A new California law, Assembly Bill 488 (Nicole Parra), sponsored by the Attorney General now provides the public with Internet access to detailed information on registered sex offenders.
This expanded access allows the public for the first time to use their personal computers to view information on sex offenders required to register with local law enforcement under California's Megan's Law. Previously, the information was available only by personally visiting police stations and sheriff offices or by calling a 900 toll-number. The new law was given final passage by the Legislature on August 24, 2004 and signed by the Governor on September 24, 2004.
For more than 50 years, California has required sex offenders to register with their local law enforcement agencies. However, information on the whereabouts of these sex offenders was not available to the public until the implementation of the Child Molester Identification Line in July 1995. The information available was further expanded by California's Megan's Law in 1996 (Chapter 908, Stats. of 1996).
California's Megan's Law provides the public with certain information on the whereabouts of sex offenders so that members of our local communities may protect themselves and their children. Megan's Law is named after seven-year-old Megan Kanka, a New Jersey girl who was raped and killed by a known child molester who had moved across the street from the family without their knowledge. In the wake of the tragedy, the Kankas sought to have local communities warned about sex offenders in the area. All states now have a form of Megan's Law.
The law is not intended to punish the offender and specifically prohibits using the information to harass or commit any crime against an offender.
To access the State of California's Megan Law webpage click HERE
On November 4, 2008, the People of the State of California approved Proposition 9, the Victims’ Bill of Rights Act of 2008: Marsy’s Law. This measure amended the California Constitution to provide additional rights to victims. This card contains specific sections of the Victims’ Bill of Rights and resources. Crime victims may obtain additional information regarding Marsy’s Law and local Victim Witness Assistance Center information by contacting the Victims of Crime Resource Center at 1-800-Vict ims or 1-800-842-8467.
A ‘victim’ is defined under the California Constitution as, “a person who suffers direct or threatened physical, psychological, or financial harm as a result of the commission or attempted commission of a crime or delinquent act. The term ‘victim’ also includes the person’s spouse, parents, children, siblings, or guardian, and includes a lawful representative of a crime victim who is deceased, a minor, or physically or psychologically incapacitated. The term “victim” does not include a person in custody for an offense, the accused, or a person whom the court finds would not act in the best interests of a minor victim.” (Cal. Const., art. I, § 28(e).)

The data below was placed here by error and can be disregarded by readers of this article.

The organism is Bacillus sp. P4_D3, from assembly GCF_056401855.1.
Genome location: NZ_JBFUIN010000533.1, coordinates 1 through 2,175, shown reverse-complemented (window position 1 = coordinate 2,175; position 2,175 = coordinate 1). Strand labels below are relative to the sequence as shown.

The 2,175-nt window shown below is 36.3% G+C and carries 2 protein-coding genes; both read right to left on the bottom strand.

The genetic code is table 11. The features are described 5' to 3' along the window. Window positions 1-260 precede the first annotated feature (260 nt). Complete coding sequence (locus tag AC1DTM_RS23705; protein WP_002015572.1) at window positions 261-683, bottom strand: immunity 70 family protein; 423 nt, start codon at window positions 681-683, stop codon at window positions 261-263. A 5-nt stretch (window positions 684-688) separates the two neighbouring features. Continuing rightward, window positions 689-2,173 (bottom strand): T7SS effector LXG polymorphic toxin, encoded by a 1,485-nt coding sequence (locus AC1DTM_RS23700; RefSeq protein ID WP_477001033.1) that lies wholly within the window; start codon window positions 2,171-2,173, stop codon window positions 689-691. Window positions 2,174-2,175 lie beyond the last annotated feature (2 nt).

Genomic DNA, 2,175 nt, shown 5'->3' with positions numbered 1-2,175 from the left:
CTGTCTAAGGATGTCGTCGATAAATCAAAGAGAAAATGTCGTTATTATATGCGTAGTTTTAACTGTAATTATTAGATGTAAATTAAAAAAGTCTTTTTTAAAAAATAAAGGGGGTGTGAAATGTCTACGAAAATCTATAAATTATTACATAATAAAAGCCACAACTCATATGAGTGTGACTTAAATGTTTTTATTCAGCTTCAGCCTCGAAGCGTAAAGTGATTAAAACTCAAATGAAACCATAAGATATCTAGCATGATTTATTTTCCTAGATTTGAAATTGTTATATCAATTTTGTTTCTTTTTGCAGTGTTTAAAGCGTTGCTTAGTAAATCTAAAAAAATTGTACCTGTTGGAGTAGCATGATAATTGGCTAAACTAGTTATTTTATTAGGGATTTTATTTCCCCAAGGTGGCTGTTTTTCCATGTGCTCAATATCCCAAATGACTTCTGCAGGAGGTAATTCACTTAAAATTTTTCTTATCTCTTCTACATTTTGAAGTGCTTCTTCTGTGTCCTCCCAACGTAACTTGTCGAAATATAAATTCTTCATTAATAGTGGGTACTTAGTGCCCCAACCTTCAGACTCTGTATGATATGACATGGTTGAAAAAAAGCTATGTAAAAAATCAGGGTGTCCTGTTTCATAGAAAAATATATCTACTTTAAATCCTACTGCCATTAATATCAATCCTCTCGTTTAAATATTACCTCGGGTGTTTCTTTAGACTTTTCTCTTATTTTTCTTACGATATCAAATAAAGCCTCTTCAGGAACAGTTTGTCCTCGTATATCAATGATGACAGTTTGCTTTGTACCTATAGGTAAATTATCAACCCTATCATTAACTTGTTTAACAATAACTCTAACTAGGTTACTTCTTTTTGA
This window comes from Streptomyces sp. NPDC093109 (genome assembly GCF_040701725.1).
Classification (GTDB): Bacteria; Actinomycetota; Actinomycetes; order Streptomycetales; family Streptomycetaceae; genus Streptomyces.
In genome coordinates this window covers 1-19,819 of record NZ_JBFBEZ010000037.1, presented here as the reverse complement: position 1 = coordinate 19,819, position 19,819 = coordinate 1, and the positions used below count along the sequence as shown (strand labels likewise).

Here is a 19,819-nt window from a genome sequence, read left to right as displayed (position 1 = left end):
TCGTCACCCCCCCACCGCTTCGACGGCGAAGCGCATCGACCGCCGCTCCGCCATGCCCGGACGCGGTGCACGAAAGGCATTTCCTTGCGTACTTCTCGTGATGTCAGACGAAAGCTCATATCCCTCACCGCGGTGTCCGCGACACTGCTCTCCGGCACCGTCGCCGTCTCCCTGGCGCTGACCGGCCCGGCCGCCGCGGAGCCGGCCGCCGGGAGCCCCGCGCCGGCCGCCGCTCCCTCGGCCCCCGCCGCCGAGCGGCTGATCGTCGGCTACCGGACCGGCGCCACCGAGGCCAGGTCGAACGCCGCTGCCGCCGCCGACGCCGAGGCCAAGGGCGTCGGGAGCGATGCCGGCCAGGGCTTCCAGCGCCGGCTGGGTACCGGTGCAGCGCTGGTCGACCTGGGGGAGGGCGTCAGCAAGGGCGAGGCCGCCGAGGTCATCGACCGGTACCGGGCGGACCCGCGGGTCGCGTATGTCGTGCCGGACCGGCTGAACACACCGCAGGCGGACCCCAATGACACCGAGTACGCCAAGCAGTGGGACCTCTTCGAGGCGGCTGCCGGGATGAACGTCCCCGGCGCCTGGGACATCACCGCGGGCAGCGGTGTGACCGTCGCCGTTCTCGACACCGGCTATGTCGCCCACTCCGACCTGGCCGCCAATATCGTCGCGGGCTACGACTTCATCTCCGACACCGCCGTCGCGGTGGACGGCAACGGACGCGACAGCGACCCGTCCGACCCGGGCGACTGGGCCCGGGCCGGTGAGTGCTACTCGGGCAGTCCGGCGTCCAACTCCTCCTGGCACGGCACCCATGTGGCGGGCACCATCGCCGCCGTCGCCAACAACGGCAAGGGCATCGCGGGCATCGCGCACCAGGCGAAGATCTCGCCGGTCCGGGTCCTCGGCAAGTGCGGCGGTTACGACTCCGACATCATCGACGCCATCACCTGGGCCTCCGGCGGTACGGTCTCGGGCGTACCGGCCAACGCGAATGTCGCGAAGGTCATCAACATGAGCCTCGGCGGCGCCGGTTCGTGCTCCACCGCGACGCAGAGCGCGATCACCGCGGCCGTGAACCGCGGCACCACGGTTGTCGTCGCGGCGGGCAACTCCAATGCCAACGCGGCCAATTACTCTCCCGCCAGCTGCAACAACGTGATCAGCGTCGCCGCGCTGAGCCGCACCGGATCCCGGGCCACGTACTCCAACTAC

Local Resources and Support Groups
Your local Victim Witness Assistance Center can provide advocacy and specific information on local resources, the Victim Compensation Program, and support groups. To obtain information on the Victim Witness Assistance Center nearest to you contact:
Victims of Crime Resource Center
1-800-VICTIMS or 1-800-842-8467
California Statewide and National Resources
The following are some of the resources available to victims and their families. This is not an exhaustive list. The Attorney General offers these references for informational purposes only.
Victim Compensation Program
Help for victims* of:
||• Drunk Driving
||• Sexual Assault
|• Child Abuse
||• Vehicular Manslaughter
|• Domestic Violence
||• Human Trafficking
What potentially can the Victim Compensation Program help pay for?
|• Medical and dental bills
|• Mental health counseling
||• Crime scene cleanup
|• Funeral costs
||• Loss of income
For more information contact your local Victim Witness Assistance Center or:
Victim Compensation and Government Claims Board
* The definition of victim under the Victim Compensation Program may differ from the definition under the California Constitution.
Victim Services Unit • 1-877- 433-9069 • ag.ca.gov/victimservices
Victims’ Bill of Rights
California Constitution, Article I, Section 28(b)